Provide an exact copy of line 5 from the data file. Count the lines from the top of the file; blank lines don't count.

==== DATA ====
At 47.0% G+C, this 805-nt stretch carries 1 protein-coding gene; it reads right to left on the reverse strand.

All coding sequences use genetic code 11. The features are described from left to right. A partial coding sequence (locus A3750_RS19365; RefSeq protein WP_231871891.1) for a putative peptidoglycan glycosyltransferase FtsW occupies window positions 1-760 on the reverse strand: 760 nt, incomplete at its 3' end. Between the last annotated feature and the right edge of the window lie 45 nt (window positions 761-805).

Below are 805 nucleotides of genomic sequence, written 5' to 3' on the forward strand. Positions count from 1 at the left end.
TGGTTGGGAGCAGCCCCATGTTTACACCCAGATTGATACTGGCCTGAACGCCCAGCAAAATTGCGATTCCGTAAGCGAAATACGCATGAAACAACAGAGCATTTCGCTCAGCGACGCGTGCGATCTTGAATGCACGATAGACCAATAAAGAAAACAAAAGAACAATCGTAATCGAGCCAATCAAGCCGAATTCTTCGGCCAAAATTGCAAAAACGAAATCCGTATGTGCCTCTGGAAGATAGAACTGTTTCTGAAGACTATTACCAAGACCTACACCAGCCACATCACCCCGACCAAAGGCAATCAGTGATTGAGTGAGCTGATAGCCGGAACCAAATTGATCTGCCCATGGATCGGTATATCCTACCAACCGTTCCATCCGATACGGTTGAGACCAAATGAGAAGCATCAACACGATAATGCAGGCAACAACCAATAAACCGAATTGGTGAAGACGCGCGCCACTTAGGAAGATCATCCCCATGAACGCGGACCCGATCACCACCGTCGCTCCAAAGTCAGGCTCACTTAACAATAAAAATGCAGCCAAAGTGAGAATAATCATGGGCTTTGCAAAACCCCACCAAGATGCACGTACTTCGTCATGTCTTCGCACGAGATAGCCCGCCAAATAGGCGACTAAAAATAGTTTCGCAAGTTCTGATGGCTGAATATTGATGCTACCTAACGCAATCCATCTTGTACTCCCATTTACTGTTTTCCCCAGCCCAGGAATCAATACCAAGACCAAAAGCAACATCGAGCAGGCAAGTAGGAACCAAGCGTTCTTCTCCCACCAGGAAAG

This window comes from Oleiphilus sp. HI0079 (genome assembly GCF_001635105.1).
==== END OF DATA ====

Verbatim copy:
This window comes from Oleiphilus sp. HI0079 (genome assembly GCF_001635105.1).